Ledes from the Land of Enchantment

Failed GOP candidate accused of plotting to have co-defendants killed • Source New Mexico

A failed Republican candidate who’s accused of orchestrating a scheme to shoot at the homes of several elected Democratic officials now faces additional charges. In an indictment filed last week, federal prosecutors alleged that 40-year-old Solomon Peña tried to hire two people to kill witnesses in a case against him.

A federal grand jury on Tuesday indicted Peña on three counts of solicitation to commit a federal crime of violence and one count of being a felon in possession of a firearm and ammunition. The charges are in addition to previous ones filed against him.

The indictment, filed in U.S. District Court in Albuquerque, states that on three occasions in summer of 2023, Peña contacted two people who are identified only as “Individual 1” and “Individual 2” to “kill and attempt to kill a witness” to prevent their “attendance and testimony” in an upcoming federal trial.

The witnesses are not named in the indictment either.

Elizabeth Honce, Peña’s attorney, said that the witnesses are Demetrio Trujillo and Jose Trujillo, a father-son duo who are co-defendants in the case against Peña and who accepted plea agreements in the case earlier this year.

“At this point we are very concerned that the United States attorney’s office is attempting to poison the jury pool against my client so he can’t get a fair trial,” she said. “My client is innocent until proven guilty. Beyond a reasonable doubt.”

The indictment states that an alleged conversation with “Individual 1” took place “on or between” June 7 and June 30, 2023, and that the alleged conversations with “Individual 2” took place “on or between” Sept. 22, 2023, and Feb. 2, 2024.

During those time periods, Peña was incarcerated while awaiting trial.

Honce said the U.S. Department of Justice informed her on Wednesday that it would provide her with details about the jail phone calls that led to the new charges, but she said as of Friday afternoon, she hadn’t yet received any information or copies of those recordings.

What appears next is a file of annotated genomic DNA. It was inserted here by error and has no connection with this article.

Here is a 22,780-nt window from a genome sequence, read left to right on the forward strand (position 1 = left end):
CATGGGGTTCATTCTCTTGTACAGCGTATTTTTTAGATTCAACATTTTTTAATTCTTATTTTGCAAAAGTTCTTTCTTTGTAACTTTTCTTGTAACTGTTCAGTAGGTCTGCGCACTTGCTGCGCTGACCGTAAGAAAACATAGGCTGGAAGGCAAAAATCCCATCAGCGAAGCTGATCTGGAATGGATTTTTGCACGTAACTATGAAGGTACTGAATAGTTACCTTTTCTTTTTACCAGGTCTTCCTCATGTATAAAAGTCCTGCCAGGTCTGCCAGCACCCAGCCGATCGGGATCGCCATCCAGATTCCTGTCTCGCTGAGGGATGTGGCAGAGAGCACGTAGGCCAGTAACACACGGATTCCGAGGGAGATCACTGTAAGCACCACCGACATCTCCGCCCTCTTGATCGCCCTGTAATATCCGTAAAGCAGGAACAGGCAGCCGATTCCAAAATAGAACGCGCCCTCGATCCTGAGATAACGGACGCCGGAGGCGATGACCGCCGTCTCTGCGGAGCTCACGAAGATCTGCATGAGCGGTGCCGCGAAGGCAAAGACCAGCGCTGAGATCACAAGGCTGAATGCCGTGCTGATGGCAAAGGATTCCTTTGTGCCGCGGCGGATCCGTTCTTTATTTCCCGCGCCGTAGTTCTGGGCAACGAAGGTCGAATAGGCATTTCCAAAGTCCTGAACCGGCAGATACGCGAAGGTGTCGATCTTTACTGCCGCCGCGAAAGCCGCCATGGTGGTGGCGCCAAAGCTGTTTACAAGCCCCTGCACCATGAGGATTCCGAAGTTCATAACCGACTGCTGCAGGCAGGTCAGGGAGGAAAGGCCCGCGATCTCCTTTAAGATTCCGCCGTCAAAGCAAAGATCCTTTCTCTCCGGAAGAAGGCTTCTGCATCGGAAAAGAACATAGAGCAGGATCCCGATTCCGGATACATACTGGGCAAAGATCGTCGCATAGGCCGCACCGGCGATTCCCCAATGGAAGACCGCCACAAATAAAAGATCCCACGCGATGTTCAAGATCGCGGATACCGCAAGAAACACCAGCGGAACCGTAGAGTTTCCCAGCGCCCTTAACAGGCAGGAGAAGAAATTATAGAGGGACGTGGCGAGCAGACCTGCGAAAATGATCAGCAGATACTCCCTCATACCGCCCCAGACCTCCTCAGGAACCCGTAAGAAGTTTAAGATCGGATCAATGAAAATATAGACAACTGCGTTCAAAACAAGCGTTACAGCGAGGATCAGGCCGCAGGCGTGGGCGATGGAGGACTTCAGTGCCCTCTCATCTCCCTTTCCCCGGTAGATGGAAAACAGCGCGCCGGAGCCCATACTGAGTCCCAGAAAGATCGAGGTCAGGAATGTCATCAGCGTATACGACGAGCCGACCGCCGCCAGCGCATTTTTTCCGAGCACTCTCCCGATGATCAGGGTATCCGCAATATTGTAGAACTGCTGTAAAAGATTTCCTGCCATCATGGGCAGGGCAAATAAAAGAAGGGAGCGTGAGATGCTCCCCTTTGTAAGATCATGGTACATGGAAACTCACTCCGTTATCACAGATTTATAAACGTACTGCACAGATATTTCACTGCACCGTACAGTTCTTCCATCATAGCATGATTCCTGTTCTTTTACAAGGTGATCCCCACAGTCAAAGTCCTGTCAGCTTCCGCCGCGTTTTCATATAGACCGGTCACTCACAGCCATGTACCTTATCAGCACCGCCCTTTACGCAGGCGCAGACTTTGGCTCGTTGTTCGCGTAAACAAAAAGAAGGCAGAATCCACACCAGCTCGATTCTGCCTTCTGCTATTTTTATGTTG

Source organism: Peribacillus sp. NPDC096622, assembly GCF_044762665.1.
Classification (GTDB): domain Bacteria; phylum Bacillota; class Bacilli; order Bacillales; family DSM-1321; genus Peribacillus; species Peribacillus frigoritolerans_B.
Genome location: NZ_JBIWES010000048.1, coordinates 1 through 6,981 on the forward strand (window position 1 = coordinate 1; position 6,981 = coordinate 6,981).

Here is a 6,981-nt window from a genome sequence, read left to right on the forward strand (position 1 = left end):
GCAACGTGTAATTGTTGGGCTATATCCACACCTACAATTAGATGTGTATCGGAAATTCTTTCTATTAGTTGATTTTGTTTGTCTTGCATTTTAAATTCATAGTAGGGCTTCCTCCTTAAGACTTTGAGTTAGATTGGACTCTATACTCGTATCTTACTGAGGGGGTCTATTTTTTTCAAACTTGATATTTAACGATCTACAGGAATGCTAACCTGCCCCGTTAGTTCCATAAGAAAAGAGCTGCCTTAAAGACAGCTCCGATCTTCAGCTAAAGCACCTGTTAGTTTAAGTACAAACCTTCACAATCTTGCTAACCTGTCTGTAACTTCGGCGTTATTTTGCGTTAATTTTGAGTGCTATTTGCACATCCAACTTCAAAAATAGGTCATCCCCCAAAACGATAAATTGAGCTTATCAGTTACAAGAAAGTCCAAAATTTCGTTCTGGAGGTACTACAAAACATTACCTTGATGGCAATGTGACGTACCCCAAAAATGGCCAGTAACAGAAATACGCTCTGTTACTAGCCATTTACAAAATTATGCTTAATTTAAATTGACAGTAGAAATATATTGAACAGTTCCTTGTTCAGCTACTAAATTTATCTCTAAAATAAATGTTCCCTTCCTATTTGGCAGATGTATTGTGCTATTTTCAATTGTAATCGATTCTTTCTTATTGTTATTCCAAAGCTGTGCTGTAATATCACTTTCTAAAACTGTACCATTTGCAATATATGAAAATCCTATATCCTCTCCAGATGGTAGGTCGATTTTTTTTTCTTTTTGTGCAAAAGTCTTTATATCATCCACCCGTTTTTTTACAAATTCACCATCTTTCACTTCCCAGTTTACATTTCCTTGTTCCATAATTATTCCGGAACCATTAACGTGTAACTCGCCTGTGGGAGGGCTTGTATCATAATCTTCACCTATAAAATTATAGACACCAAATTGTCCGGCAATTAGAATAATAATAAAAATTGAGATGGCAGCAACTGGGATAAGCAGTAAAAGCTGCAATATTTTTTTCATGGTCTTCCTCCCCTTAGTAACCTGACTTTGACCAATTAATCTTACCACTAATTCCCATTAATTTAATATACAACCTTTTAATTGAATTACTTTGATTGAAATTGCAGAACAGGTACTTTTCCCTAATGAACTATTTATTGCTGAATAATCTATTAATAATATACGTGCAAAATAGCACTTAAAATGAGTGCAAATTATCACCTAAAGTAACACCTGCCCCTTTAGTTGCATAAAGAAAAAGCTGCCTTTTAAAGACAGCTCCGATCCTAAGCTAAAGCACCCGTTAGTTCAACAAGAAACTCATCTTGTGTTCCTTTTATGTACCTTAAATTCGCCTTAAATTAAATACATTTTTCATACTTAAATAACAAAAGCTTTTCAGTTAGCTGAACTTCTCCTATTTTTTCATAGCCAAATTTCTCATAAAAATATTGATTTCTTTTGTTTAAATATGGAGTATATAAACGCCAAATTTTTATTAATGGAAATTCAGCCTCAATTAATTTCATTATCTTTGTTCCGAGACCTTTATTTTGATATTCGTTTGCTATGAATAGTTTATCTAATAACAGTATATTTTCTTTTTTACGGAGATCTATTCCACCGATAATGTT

The indictment states a new charge for being a felon in possession of a firearm was added because Peña “knowingly possessed a firearm and ammunition” following a 2008 felony conviction in Bernalillo County Metropolitan Court for burglary, larceny and other crimes as part of a “smash and grab” burglaries at big-box retail stores. Under federal law, it is generally a crime for people convicted of felonies to purchase or possess firearms or ammunition.

Peña maintains that he is innocent of all charges against him, including the ones filed Tuesday, Honce said.

Initial charges

Peña sought election to represent New Mexico House District 14 as a Republican but lost to Democrat Miguel Garcia in a 74% to 26% landslide. D14 includes some of southern Albuquerque and the South Valley.

A federal grand jury previously indicted Peña and the Trujillos on charges related to drive-by shootings at the Albuquerque homes of Bernalillo County Commissioner Adriann Barboa, state House Speaker Javier Martínez, Bernalillo County Commissioner Debbie O’Malley and state Sen. Linda Lopez.

In February, the Trujillos accepted plea agreements offered by federal prosecutors. As part of the agreements, both men admitted to five criminal charges related to the shootings. Those charges included conspiracy, election interference, using a gun to commit a crime and firing that gun.

The police investigation into Peña and the Trujillos began when a Bernalillo County sheriff’s deputy pulled over a car driven by Jose Trujillo. Less than an hour before the traffic stop, Albuquerque police responded to reports of shots fired at Lopez’s home, about five miles away.

Police determined that Jose Trujillo had an active arrest warrant, and deputies found fentanyl pills and two guns in the vehicle, according to an affidavit filed in Bernalillo Metropolitan Court. Deputies said they stopped the car because it did not have a current registration sticker on its license plate. That vehicle was registered to Peña.

Following a shooting at the home of Commissioner O’Malley, O’Malley told police Peña had been at her home a day or two earlier and that he was “upset that he had not won the election,” the affidavit stated. Commissioner Barboa previously told CNN Peña had also come to her home and spoke erratically about fake elections. (Commissioners certify the results of an election.)

After arresting Jose Trujillo, police obtained a search warrant for his cellphone. Data from the phone showed that Peña sent Jose Trujillo the address of Barboa’s home, and that Jose Trujillo had searched the address using Apple Maps. Peña also sent Jose Trujillo the addresses to the homes of Martínez, O’Malley and Lopez.

According to the Trujillos’ plea agreements, Jose Trujillo helped Peña’s campaign, including accepting money to let him use his bank account to channel just over $5,000 to his campaign. Jose Trujillo gave Barboa’s address to his father because Peña wanted more help intimidating the targets of the scheme.

The day before the election, Peña pressured Bernalillo County commissioners to refuse to certify the election results. “He paid me to help, and I agreed,” Demetrio Trujillo said in his plea agreement.

At some point after the 2022 election, the Trujillos said Peña told them and others “the election was rigged against him.”

Peña has never conceded the race.

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